Washington, DC – A range of outside observers are calling for substantial U.S. Senate rules reform to cut down on unprecedented obstruction and to again allow the chamber to function as a deliberative body. From the re-launch of the Fix the Senate Now coalition to support from some of the nation’s leading editorial pages and political columnists, the effort to reform Senate rules is gathering steam and support. Recent supportive commentary from outside observers includes the following:
Washington, DC – With U.S. Senate rules and filibuster reform back in the news, much of the coverage has focused on how the reform process is likely to unfold. However, as the Fix the Senate Now coalition notes today, the renewed focus on “how” the Senate achieves reform should not distract from “why” the chamber should pursue reform in the first place.
Senate rules reform was a hot button topic in the press and around the nation this week. President Obama declared his support and the Fix the Senate coalition officially launched on Wednesday. Here’s a glimpse of the key stories from the week:
The “Constitutional Option”
Washington, DC – With the topic of U.S. Senate rules reform back in the news, the Alliance for Justice, the Brennan Center for Justice, Common Cause, the Communications Workers of America (CWA), the Sierra Club, and the United Automobile, Aerospace and Agricultural Implement Workers of America (UAW) today announced the re-formulation of the Fix the Senate Now coalition to support the push for substantive Senate reforms.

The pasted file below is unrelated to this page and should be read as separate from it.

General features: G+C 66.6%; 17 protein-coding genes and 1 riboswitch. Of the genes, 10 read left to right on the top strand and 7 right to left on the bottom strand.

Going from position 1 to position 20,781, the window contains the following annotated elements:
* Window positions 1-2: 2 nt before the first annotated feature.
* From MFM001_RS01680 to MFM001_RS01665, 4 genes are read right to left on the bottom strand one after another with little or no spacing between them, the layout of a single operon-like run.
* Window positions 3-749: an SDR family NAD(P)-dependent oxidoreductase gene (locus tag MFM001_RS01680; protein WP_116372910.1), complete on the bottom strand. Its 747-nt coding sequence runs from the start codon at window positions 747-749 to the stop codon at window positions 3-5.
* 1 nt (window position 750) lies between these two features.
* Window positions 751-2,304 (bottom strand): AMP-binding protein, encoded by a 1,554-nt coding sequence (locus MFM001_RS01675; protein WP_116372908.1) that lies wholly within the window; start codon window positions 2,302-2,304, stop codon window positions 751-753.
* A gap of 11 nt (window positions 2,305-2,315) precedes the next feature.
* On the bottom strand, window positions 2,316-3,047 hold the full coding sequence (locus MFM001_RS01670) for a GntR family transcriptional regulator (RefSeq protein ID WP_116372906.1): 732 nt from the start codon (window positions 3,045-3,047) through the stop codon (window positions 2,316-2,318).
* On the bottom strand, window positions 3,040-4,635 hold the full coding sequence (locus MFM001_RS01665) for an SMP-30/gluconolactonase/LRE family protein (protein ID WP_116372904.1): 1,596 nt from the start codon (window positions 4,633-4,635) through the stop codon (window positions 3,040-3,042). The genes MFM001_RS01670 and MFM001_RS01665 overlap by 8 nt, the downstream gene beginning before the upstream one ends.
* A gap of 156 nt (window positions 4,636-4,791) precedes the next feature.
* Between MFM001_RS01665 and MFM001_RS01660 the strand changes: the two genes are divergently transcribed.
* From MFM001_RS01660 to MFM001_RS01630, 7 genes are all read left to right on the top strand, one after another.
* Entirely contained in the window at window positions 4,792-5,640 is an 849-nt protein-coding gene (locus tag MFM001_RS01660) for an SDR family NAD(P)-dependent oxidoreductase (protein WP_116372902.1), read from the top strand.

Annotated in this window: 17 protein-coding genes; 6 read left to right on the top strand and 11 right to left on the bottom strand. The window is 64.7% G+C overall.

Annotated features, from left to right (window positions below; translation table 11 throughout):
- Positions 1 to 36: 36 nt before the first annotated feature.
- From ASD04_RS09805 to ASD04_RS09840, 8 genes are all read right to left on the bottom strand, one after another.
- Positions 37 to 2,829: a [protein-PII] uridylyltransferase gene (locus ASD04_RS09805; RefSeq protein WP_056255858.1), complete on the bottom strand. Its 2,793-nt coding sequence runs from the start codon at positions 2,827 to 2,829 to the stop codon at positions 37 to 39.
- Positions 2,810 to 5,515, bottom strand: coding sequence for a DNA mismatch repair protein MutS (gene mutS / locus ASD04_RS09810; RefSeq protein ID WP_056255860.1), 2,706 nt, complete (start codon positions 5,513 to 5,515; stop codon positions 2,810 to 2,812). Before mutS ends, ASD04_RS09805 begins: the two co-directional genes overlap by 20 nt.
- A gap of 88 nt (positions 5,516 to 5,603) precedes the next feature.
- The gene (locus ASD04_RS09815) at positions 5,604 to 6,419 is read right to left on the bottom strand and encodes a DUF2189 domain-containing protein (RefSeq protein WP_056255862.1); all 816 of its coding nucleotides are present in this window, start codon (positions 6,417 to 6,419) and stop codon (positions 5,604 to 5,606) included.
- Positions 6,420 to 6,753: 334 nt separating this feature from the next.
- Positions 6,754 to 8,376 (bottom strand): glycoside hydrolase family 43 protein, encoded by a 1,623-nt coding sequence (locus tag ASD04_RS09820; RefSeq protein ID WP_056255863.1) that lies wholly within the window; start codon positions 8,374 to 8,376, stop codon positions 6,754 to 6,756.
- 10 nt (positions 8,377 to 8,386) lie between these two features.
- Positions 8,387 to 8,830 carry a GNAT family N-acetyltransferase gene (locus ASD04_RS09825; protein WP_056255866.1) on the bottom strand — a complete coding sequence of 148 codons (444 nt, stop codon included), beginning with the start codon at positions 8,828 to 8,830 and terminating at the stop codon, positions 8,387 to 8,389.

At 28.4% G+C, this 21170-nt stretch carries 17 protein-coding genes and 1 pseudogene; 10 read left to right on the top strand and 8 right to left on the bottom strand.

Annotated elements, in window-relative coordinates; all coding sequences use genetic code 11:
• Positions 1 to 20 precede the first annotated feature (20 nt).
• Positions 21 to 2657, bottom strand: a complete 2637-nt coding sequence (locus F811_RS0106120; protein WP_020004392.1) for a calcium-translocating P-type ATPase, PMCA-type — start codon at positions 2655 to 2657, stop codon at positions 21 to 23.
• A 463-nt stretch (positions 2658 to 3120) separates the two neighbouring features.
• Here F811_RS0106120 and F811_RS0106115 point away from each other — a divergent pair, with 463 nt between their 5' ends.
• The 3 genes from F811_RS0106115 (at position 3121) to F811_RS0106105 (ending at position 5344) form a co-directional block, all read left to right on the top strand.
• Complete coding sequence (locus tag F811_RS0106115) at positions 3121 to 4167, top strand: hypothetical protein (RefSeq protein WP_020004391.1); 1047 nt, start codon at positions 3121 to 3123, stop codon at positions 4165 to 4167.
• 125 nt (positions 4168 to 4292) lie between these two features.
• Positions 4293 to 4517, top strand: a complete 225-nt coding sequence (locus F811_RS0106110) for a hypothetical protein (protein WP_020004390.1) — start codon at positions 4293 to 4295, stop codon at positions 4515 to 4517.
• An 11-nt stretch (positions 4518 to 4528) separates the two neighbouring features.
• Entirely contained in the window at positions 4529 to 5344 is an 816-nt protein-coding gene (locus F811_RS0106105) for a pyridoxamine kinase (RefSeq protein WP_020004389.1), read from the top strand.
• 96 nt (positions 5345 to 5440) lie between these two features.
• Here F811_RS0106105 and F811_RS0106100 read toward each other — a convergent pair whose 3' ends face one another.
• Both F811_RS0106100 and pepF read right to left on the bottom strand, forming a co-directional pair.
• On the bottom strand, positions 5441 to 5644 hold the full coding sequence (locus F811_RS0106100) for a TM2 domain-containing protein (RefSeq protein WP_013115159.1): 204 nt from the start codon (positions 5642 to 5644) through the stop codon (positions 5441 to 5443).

More newspapers joined the call for Senate rules reform this week. Here’s what they had to say:
“In the past, filibusters were relatively rare. They were used to defend minority rights and ensure legislation got a full debate. Today, the minority party – whichever party happens to be the minority at the moment – uses the filibuster routinely to require 60 votes to get nearly anything done. In other words, the minority uses it to make the majority fail. How are voters to judge the majority party, when its progress is largely stymied by a filibustering minority?”
Here’s a scary thought: At a time when American leadership is a fundamental necessity at home and abroad, can you imagine the United States without a Secretary of Defense or a Secretary of State?
Rumors are swirling that United Nations Ambassador Dr. Susan Rice might be in line to take over for the retiring Secretary of State Hillary Clinton. Also, Sen. John Kerry, D-Mass., chair of the Senate Foreign Relations Committee, could be tapped to take over the retiring Secretary of Defense Leon Panetta.
As newly elected Senators arrive at the Capitol for orientation this week one thing’s for sure, the prospect of Senate rules reform is now closer than ever.
A recent New York Times editorial put things into perspective.
It’s going to be a new day in the Senate.
Seven Democratic senators elect — Tammy Baldwin (WI), Martin Heinrich (NM), Heidi Heitkamp (ND), Mazie Hirono (HI), Tim Kaine (VA), Chris Murphy (CT) and Elizabeth Warren (MA) — have all committed to “fix the broken Senate by reforming the filibuster.”
“I’m about as liberal and lefty as they come,” admits Death Cab for Cutie guitarist Chris Walla in a recent Under the Radar interview. “But this is something that I absolutely support, regardless of who is in power.”
Walla was speaking about reforms to the rules in the United States Senate that would help end the obstruction that has occurred in the past few years.